Major prize competitions can help raise voice for STEM, such as the various automotive, lunar, and genomic X PRIZES
in recent years. But incentivized competitions have a long history of spurring innovation, such as a series of cash prizes offered by Britain in 1714
for determining a ship's longitude at sea.
Then consider the Orteig Prize: In 1919, hotelier Raymond Orteig offered $25,000 for the first nonstop flight between New York and Paris. Eight years later, Charles Lindbergh won the prize and became a worldwide sensation.
"A quarter of all Americans personally saw Lindbergh and the Spirit of St. Louis within a year of his flight -- and the world changed with their excitement," the X PRIZE Foundation
, a nonprofit institute that designs and oversees public competitions for humanity-impacting issues, explains on its website.
The X PRIZE Foundation, perhaps the most prominent prize provider, notes that U.S. pilot license applications soared in 1927, as did the number of both licensed aircraft and airline passengers in the U.S.
"The cause of the tremendous growth in aviation experienced after 1927 was not due to a technology breakthrough. Lindbergh employed technology that was available years earlier," the foundation continues. "The growth was a direct result of a monumental change in the public's expectation about flight. Lindbergh's flight created the expectation that anyone could fly."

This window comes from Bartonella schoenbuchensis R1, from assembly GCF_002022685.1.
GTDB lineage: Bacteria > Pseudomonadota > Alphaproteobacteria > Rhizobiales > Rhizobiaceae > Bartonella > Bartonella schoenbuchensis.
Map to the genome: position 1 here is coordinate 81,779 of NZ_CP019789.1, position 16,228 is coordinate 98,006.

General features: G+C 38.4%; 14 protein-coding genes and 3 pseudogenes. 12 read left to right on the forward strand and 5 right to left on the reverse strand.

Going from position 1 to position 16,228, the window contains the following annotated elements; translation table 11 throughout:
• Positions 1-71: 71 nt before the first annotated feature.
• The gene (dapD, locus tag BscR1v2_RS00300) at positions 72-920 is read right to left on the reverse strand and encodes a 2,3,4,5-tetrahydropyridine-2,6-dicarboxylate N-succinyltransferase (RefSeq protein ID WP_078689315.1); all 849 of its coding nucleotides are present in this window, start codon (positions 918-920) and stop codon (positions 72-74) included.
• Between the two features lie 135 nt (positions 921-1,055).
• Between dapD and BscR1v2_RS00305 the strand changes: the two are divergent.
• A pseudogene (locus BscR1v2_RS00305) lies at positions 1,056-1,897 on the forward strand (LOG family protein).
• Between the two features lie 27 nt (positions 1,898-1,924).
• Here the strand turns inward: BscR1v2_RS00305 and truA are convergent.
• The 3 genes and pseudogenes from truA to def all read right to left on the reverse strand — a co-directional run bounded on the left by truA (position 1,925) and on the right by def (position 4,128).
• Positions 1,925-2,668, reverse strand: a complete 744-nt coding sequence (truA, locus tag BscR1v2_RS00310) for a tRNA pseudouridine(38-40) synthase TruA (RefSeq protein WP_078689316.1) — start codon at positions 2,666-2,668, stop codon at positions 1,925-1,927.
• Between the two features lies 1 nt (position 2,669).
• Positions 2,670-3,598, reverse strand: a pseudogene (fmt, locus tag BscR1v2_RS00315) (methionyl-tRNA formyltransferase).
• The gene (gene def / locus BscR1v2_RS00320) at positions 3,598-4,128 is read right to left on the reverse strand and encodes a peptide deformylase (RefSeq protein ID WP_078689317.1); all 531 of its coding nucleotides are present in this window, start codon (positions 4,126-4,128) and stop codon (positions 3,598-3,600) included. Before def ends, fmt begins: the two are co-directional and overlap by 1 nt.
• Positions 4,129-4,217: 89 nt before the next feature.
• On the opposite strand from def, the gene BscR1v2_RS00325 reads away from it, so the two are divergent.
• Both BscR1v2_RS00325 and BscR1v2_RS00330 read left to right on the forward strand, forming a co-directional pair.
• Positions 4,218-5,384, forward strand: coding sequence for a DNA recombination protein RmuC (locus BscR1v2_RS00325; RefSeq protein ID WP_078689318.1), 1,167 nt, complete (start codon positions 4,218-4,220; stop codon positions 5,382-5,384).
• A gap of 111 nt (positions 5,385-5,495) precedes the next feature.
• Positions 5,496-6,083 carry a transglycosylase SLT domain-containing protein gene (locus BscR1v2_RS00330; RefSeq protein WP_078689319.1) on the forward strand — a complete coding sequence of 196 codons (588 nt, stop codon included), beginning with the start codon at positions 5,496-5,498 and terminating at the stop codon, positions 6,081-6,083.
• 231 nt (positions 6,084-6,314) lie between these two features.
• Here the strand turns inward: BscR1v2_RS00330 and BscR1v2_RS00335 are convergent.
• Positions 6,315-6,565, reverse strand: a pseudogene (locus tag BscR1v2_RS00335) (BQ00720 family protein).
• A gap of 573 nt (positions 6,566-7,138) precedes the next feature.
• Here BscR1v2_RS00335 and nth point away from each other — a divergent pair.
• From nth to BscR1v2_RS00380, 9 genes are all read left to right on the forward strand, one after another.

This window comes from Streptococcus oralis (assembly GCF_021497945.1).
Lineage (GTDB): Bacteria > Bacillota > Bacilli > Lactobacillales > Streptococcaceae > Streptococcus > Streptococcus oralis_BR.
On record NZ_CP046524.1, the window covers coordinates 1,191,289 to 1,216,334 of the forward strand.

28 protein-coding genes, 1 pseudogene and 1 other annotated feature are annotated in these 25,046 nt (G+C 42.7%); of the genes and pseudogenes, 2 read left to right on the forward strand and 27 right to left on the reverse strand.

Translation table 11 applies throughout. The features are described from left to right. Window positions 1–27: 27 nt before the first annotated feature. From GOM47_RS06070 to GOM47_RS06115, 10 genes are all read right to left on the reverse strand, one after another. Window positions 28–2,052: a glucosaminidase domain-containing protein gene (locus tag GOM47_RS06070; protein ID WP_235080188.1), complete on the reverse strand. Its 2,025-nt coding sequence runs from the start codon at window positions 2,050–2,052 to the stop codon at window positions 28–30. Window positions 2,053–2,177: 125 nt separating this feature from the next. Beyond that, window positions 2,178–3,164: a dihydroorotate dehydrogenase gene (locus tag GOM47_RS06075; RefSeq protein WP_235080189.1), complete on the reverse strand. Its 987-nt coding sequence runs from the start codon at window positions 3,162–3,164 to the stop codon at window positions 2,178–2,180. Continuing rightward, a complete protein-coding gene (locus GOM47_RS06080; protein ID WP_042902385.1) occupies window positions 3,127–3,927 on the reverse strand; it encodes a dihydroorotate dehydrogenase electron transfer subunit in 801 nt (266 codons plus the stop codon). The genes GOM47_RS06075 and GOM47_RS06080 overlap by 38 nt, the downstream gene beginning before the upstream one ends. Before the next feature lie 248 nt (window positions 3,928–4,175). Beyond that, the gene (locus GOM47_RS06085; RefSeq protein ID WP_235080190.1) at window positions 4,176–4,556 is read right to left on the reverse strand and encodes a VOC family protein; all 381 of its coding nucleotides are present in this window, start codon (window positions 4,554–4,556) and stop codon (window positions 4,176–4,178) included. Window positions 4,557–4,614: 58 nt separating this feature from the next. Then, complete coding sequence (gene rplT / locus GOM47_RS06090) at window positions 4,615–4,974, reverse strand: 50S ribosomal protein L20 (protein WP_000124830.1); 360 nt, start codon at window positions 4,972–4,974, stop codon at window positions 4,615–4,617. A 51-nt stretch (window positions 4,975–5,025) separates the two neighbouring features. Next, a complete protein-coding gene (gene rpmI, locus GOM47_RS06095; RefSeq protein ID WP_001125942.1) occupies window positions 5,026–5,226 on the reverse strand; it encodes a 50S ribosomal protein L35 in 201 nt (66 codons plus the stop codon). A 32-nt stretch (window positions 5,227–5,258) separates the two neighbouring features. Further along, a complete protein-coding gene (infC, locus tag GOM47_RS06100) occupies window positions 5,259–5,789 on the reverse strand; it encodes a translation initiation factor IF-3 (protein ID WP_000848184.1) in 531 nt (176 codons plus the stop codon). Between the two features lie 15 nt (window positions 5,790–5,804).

Jennine Dwyer of X PRIZE Foundation provides sponsorship services at the Progressive Insurance Automotive X PRIZE. Credit: X PRIZE Foundation[/caption
While the majority of teens surveyed by Intel and Change the Equation did not consider a career in engineering, approximately 74 percent of those that did said so because they think it would be interesting, and perhaps because they are more aware of the impact engineers have on the world. When teens were given real-world examples, they became interested.
"We need to offer teens real-world, hands-on engineering experience and interaction with engineers, like that found in robotics programs and science competitions, to improve the likelihood that they'll get hooked on the subject and pursue it in college," said Intel CIO Diane Bryant.
Prize competitions recognize and reward bright, technically minded students for innovation, engaging their STEM skills.
FIRST Robotics, for example, engages and motivates young people to pursue opportunities in science, technology, and engineering through its international high school robotics competition that gives students real-world, hands-on opportunities. In 1992, Segway inventor Dean Kamen started the FIRST Robotics Competition, and since then, hundreds of thousands of participating students have designed their own robots.